Outrage as Muslim fanatics ‘dig up three-day-old girl’s body from cemetery an leave it beside a road because she was from a different sect’
- She was buried in a Ghatura cemetery eastern Brahmanbaria in Bangladesh
- The Ahmadi sect is considered to be ‘infidels’ by many mainstream muslims
- They face attacks and persecution in many Muslim-majority countries
Leaders of a minority Muslim group accused ‘fanatics’ of digging up a baby girl’s body from her grave and dumping it by a roadside.
The three-day-old girl was an Ahmadi Muslim and had only been buried for a few hours in a cemetery in Ghatura in the eastern district of Brahmanbaria in Bangladesh before being dug up.
Many mainstream Muslims consider Ahmadi Muslims to be ‘infidels’ because they believe their founder was a prophet.
Local Ahmadi leader, S.M. Selim, said fanatical mainstream Muslims had dug her up
‘Her crime is she was born to an Ahmadi Muslim family,’ said Selim.
A photograph of her body laid on a straw mat on a road was widely shared on social media.
A photograph of her body laid on a straw mat on a road was widely shared on social media. ‘Her crime is she was born to an Ahmadi Muslim family,’ said Selim
The three-day-old girl was Ahmadi Muslim and had only been buried for a few hours in a cemetery in Ghatura in the eastern district of Brahmanbaria in Bangladesh before being dug up
Police in the district said no complaint had been made however and one officer said the incident had been resolved ‘peacefully’.
A local councillor, Azad Hazari, said he had intervened with police and the child was finally buried another graveyard some 10 miles (16 kilometres) away.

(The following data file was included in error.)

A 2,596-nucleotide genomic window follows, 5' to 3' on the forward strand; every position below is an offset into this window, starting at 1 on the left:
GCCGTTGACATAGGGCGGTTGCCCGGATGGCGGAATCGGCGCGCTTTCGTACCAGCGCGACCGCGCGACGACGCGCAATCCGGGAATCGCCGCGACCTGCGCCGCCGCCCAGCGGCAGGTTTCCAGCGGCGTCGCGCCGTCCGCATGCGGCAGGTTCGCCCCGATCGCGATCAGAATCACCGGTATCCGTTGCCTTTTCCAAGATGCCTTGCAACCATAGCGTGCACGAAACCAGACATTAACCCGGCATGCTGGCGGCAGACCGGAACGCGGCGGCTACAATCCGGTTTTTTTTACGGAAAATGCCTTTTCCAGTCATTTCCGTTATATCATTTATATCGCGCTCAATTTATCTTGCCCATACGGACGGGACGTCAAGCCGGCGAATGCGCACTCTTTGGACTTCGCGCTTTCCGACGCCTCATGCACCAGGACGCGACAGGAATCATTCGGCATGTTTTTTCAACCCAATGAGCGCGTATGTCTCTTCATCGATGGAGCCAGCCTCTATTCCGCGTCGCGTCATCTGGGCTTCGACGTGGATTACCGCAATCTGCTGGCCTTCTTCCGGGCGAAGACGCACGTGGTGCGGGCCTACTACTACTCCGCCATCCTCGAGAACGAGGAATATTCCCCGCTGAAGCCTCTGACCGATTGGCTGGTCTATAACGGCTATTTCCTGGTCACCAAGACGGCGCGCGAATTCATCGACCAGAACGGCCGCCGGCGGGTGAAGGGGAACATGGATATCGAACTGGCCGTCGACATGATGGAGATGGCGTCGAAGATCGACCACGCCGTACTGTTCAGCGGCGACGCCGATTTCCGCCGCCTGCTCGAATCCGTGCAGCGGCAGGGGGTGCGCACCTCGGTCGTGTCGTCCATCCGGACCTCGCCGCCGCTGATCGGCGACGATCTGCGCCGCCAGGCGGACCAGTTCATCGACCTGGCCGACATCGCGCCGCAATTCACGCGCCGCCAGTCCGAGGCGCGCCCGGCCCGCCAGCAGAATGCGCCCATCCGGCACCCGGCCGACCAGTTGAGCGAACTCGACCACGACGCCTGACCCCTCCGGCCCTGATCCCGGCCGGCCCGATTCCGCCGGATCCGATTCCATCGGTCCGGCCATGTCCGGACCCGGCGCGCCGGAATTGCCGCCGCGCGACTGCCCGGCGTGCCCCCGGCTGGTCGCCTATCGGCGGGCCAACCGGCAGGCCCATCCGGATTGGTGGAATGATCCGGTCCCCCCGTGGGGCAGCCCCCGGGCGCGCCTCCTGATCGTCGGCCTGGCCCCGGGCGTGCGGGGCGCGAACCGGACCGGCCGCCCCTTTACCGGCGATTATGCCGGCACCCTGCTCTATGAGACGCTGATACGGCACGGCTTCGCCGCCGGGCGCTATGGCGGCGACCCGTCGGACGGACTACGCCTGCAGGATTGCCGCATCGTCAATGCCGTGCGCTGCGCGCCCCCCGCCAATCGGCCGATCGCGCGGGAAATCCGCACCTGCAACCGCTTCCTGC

A local cleric Munir Hossain denied the body had been exhumed but said local Muslims prevented the parents from burying the baby at the cemetery.
‘It is against the Sharia to let an infidel be buried in a Muslim graveyard,’ he told AFP. ‘The pious Muslims of the village would never let it happen.’
The child’s father told the Dhaka Tribune he saw some ‘anti-Ahmadiyya men’ gather after the burial and exhume the body.
Ahmadis have faced attacks and had religious rights taken away in some Muslim majority countries, including Pakistan.
The 100,000 Ahmadis in Bangladesh have come under regular attack.
In recent months, hardline Muslims have threatened to hold protests demanding that the sect be declared ‘non-Muslims’ by the authorities.
The Persecution of Ahmadis organisation has written reports on the issues Ahmadis face when they try to bury loved one in Muslim graveyards.
They wrote on their website: ‘Usually, authorities, even though unwilling, give in to pressure from the [religious leader] and join him in compelling Ahmadis to undertake the greatly painful and tormenting exercise of disinterment.
‘Often the issue may be raised prior to the burial, and it becomes doubly distressing for the near and dear ones to find a new burial ground for the dead whose departure has already afflicted them.’
In 1999, a bomb at an Ahmadi mosque in the southern city of Khulna, killed at least eight worshippers.
A 2015 suicide blast at an Ahmadi mosque in the northwestern town of Bagmara injured three people.
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